• Gopher, Mole and Vole Control - "The Rhododendron & Azalea Pages are the result of information obtained from attending over 35 years of American Rhododendron Society meetings, and in the numerous books which I have made available in the Rhododendron and Azalea Bookstore. The goal of this site is to share this information with those who share a love for the genus Rhododendron."
  • Hirsutum - "For more information about propagation, cuttings, crafting, layering and seeding see cultivation (Steve Henning's page) of rhododendrons."
  • Home&Garden Sites - "Henning's Rhododendron & Azalea pages offer extensive information on rhododendron species & hybrids: history, botanical details, cultural conditions, care for common problems, suggestions for companion plants and lists many books and links with more information."
  • Hort.net - "Ever have questions about Rhododendrons? If so, a visit to this site might be well worth the effort. The author has put a lot of work into the creation of a well-rounded document discussing various species, cultural requirements, companion plants, troubleshooting, and of course, links to other resources."rhodynrhodynrhodynrhodyn
  • HubPages - "Henning's rhododendron and azalea page: how to grow them and trouble shooting problems."
  • I Can Garden - "These pages are the result of information picked up over 35 years at American Rhododendron Society meetings, and in the numerous books made available in the Rhododendron and Azalea Bookstore. "
  • IdeasForGardens: Gardeners with websites - "Steve Henning. The goal of this site is to share this information with those who share a love for the genus Rhododendron. "
  • iheartgardening.com - "For an exhaustive guide to growing azaleas and rhododendrons, visit Henning's Rhododendrons and Azalea page. It is VERY informative!"
  • John & Jacq's Garden - "... almost everything you need to know about these spectacular shrubs."
  • K. G. Karlsson - "Fantaster"
  • Kanoodle - "Henning's rhododendron and azalea pages feature descriptions, cultural, and trouble shooting pages as well as companion plants. ... macrophyllum), Washington's state flower. Azaleas are in the same genus ... plants, suggests a few shade trees compatible with azaleas and rhododendrons, among them being the red oak .."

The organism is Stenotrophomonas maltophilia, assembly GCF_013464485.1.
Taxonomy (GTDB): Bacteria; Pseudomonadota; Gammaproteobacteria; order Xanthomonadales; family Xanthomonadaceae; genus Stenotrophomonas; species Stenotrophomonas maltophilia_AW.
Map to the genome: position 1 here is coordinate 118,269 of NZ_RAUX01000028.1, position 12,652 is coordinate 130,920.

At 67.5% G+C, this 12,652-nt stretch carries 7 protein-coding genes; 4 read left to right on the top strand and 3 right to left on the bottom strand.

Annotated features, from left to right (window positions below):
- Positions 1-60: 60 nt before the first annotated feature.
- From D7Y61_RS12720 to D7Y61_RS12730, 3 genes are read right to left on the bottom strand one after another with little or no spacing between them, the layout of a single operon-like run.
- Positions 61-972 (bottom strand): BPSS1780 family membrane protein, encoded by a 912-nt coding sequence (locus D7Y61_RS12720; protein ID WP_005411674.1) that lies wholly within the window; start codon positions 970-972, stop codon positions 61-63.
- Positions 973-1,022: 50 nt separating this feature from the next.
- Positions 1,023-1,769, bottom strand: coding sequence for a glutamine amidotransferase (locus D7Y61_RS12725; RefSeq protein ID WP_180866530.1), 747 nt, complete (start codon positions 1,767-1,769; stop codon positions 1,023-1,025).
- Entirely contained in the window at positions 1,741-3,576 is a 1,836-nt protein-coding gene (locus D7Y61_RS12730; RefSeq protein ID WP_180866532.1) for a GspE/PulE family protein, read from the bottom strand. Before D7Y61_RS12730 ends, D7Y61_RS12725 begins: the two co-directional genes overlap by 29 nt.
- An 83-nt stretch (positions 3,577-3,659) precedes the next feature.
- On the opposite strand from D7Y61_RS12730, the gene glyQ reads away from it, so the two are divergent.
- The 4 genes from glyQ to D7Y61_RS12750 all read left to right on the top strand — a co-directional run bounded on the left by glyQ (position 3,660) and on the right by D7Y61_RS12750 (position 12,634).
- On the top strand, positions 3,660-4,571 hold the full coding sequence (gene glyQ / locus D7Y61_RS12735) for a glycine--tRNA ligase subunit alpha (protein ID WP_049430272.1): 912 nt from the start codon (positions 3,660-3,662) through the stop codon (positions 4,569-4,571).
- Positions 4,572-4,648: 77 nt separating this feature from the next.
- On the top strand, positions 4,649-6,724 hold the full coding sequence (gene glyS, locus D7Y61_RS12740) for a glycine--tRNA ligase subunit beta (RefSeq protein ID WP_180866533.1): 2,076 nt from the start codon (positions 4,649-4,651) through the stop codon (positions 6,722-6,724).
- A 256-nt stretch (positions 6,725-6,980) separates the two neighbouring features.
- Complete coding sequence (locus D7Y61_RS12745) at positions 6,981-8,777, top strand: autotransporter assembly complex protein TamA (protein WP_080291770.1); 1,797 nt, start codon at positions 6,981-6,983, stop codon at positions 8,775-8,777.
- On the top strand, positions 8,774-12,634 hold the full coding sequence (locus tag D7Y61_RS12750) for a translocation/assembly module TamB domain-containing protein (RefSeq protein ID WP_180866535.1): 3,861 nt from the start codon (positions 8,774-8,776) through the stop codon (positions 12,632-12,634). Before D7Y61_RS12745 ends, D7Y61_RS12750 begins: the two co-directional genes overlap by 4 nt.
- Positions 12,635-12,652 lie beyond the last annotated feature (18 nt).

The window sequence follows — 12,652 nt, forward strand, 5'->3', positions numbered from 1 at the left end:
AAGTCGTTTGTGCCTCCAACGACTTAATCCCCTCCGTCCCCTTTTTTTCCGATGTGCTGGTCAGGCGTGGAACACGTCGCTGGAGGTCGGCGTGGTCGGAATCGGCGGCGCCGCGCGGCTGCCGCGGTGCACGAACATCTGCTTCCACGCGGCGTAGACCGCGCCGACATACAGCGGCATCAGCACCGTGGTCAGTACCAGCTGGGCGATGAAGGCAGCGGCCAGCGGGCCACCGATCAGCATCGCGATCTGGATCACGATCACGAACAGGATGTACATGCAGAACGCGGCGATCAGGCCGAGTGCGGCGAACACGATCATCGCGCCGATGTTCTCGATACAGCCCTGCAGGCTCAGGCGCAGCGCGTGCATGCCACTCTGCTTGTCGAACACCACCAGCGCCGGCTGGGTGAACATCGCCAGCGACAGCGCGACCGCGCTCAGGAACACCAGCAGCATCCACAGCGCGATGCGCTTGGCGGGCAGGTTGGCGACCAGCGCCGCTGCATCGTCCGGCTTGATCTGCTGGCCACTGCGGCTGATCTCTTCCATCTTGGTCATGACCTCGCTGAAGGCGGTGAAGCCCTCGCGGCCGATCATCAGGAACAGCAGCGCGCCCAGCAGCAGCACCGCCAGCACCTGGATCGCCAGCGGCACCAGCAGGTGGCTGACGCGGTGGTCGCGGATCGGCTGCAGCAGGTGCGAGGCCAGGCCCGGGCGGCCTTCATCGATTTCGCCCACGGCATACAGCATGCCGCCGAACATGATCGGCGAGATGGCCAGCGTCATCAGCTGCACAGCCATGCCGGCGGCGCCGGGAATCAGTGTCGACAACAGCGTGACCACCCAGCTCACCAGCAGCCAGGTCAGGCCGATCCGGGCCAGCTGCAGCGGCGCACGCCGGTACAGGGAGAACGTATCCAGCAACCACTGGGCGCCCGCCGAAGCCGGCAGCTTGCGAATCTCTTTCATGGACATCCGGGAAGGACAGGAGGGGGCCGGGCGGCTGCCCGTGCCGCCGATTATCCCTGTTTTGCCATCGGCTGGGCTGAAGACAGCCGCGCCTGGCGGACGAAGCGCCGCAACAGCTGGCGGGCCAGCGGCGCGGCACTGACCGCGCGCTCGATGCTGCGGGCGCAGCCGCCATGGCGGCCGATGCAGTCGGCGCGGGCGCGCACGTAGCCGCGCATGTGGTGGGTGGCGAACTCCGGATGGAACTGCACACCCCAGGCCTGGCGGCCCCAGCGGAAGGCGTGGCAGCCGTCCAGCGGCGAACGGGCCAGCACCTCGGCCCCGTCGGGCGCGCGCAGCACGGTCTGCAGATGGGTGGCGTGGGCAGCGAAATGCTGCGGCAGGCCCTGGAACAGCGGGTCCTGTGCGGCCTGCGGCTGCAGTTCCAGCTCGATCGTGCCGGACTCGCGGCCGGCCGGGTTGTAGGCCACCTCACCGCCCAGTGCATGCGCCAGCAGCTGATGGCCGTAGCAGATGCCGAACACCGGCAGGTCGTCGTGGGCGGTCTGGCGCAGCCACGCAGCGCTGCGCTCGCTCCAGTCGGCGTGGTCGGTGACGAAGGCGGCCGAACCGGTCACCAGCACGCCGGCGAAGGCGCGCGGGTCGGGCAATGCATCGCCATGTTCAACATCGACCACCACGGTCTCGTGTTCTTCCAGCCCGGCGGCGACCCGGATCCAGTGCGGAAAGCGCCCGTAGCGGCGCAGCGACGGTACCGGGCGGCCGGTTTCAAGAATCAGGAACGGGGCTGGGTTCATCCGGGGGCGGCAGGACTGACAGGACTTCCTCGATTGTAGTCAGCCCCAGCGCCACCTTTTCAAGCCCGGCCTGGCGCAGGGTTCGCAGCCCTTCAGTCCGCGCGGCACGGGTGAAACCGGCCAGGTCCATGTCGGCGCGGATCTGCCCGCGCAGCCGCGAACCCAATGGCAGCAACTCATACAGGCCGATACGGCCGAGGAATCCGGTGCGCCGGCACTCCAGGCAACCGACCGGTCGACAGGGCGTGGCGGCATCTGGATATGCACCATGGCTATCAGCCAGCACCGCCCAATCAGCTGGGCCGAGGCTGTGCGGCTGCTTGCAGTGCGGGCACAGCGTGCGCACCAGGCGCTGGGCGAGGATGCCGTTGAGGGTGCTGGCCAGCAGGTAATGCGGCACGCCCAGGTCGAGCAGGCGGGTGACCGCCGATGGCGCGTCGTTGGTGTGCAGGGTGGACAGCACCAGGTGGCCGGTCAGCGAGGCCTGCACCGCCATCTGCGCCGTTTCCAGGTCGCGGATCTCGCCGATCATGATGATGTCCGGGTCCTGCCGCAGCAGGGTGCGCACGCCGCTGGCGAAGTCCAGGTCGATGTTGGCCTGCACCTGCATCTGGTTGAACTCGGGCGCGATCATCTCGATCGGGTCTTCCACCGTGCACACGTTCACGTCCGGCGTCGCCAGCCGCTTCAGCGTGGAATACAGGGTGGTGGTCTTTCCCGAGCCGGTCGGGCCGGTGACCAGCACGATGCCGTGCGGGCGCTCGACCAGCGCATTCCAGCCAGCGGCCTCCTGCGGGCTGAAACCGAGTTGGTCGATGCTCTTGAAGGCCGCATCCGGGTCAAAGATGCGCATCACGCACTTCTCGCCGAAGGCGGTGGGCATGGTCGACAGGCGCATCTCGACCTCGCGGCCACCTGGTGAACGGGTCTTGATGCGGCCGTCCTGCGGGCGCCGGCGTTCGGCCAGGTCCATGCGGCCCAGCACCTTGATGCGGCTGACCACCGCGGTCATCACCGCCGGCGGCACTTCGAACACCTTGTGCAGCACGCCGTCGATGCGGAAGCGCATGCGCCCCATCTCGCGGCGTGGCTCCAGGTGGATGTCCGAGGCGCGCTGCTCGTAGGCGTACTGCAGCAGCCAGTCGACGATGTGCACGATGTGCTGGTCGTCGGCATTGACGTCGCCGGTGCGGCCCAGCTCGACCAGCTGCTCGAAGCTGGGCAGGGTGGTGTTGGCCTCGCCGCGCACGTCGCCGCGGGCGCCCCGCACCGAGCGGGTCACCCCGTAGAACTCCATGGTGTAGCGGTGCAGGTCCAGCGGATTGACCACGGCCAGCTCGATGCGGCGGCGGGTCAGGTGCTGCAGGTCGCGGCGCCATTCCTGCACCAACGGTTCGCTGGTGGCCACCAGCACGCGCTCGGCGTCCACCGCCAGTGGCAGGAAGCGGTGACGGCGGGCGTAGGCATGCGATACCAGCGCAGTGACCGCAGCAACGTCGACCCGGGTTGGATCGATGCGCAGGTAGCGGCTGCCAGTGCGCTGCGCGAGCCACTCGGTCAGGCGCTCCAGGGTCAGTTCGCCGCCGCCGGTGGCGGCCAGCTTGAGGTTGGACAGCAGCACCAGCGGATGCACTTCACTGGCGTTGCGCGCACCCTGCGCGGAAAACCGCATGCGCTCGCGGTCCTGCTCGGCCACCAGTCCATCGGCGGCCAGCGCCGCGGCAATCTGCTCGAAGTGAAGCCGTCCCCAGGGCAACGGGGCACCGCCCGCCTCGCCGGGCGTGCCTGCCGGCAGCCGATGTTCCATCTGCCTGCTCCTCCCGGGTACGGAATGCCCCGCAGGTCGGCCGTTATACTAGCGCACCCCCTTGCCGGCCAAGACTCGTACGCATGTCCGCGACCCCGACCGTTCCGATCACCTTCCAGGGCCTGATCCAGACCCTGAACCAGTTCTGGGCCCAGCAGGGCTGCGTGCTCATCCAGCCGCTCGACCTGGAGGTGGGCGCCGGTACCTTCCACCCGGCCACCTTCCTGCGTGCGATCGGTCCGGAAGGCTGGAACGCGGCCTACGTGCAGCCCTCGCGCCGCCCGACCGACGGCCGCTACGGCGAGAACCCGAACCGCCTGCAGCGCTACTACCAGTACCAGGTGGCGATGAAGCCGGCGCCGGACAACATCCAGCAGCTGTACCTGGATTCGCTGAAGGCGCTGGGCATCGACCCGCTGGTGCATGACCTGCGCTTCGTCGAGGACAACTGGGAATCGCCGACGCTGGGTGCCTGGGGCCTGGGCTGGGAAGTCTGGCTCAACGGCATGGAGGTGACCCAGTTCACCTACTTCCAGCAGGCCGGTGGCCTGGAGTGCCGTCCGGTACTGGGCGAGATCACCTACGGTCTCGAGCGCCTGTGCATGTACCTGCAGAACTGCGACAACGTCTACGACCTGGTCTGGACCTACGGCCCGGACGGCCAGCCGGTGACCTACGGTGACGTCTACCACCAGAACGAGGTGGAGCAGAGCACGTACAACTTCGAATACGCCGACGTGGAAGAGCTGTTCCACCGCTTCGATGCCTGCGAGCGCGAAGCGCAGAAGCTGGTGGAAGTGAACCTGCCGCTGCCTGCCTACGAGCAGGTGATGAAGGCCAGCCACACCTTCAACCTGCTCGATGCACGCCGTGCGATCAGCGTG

• Lake Michigan Chapter of the Azalea Society of America - "good overview information about rhododendrons, azaleas and companion plants; source of gardening books"
  • Landscaping - "an excellent information source on these plants, suggests a few shade trees compatible with azaleas and rhododendrons, among them being the red oak (Quercus rubra)."
  • La phytologie et la biologie végétale - "Le Rhododendron vous intéresse. Voici quelques sites où débuter votre recherche" [The Rhododendron interests you. Here some sites where to begin your research]
  • Linklane - "Tons of info on these two flowers"
  • Mary's Plant Farm - "a great site about rhododendrons and azaleas"
  • Mashpedia - "Extensive information on rhododendron species: the history of their discovery, botanical details, toxicity, classification, cultural conditions, care for common problems, and suggestions for companion plants by Steve Henning."
  • Mason-Dixon Chapter of ARS - "Henning's Rhododendron & Azaleas Pages is a general treatise on a wide-ranging variety of topics, with one of the most-detailed sections on problems that may arise with rhododendrons."
  • Medbib - "Extensive information on rhododendron species: the history of their discovery, botanical details, toxicity, classification, cultural conditions, care for common problems, and suggestions for companion plants by Steve Henning."
  • Mount Arrowsmith Rhododendron Society- "All about rhodos and azaleas by the Hennings: great place for general information on these plants for the general or novice gardener."
  • MunchkinNursery - "Rhododendron & Azalea are covered here at Steven Henning's pages. Information on the species and cultivars, good cultivation tips. If you have an interest and are needing background information on this wonderful family of flowering shrubs, here is the best place to begin."
  • Newikipedia - "Extensive information on rhododendron species: the history of their discovery, botanical details, toxicity, classification, cultural conditions, care for common problems, and suggestions for companion plants by Steve Henning."
  • Paghat's Garden - "He has many wonderful rhododendron articles & links at Stephen M. Henning's Rhododendron Pages, & he has the best rhododendron library."